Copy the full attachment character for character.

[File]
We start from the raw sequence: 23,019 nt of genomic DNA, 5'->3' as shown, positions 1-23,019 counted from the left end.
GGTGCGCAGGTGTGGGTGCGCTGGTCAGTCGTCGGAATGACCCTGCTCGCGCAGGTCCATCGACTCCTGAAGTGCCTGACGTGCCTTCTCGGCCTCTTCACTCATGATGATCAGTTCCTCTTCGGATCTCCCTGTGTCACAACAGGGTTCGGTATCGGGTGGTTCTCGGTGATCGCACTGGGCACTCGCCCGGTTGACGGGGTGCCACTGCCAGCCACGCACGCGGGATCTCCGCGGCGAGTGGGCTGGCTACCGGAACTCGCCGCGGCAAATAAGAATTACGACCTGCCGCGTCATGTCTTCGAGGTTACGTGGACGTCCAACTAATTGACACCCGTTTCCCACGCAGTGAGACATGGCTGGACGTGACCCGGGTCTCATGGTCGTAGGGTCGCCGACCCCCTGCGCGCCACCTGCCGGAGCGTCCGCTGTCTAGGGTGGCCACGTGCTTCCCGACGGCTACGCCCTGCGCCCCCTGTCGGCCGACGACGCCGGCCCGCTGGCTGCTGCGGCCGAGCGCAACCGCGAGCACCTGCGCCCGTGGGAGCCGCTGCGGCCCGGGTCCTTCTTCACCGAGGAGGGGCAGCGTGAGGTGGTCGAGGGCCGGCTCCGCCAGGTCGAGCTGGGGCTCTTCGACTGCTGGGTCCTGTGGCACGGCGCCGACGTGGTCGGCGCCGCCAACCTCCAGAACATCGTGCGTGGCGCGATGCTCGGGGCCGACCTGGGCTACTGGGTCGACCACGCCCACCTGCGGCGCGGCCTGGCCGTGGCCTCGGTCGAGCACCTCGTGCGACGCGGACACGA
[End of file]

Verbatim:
We start from the raw sequence: 23,019 nt of genomic DNA, 5'->3' as shown, positions 1-23,019 counted from the left end.
GGTGCGCAGGTGTGGGTGCGCTGGTCAGTCGTCGGAATGACCCTGCTCGCGCAGGTCCATCGACTCCTGAAGTGCCTGACGTGCCTTCTCGGCCTCTTCACTCATGATGATCAGTTCCTCTTCGGATCTCCCTGTGTCACAACAGGGTTCGGTATCGGGTGGTTCTCGGTGATCGCACTGGGCACTCGCCCGGTTGACGGGGTGCCACTGCCAGCCACGCACGCGGGATCTCCGCGGCGAGTGGGCTGGCTACCGGAACTCGCCGCGGCAAATAAGAATTACGACCTGCCGCGTCATGTCTTCGAGGTTACGTGGACGTCCAACTAATTGACACCCGTTTCCCACGCAGTGAGACATGGCTGGACGTGACCCGGGTCTCATGGTCGTAGGGTCGCCGACCCCCTGCGCGCCACCTGCCGGAGCGTCCGCTGTCTAGGGTGGCCACGTGCTTCCCGACGGCTACGCCCTGCGCCCCCTGTCGGCCGACGACGCCGGCCCGCTGGCTGCTGCGGCCGAGCGCAACCGCGAGCACCTGCGCCCGTGGGAGCCGCTGCGGCCCGGGTCCTTCTTCACCGAGGAGGGGCAGCGTGAGGTGGTCGAGGGCCGGCTCCGCCAGGTCGAGCTGGGGCTCTTCGACTGCTGGGTCCTGTGGCACGGCGCCGACGTGGTCGGCGCCGCCAACCTCCAGAACATCGTGCGTGGCGCGATGCTCGGGGCCGACCTGGGCTACTGGGTCGACCACGCCCACCTGCGGCGCGGCCTGGCCGTGGCCTCGGTCGAGCACCTCGTGCGACGCGGACACGA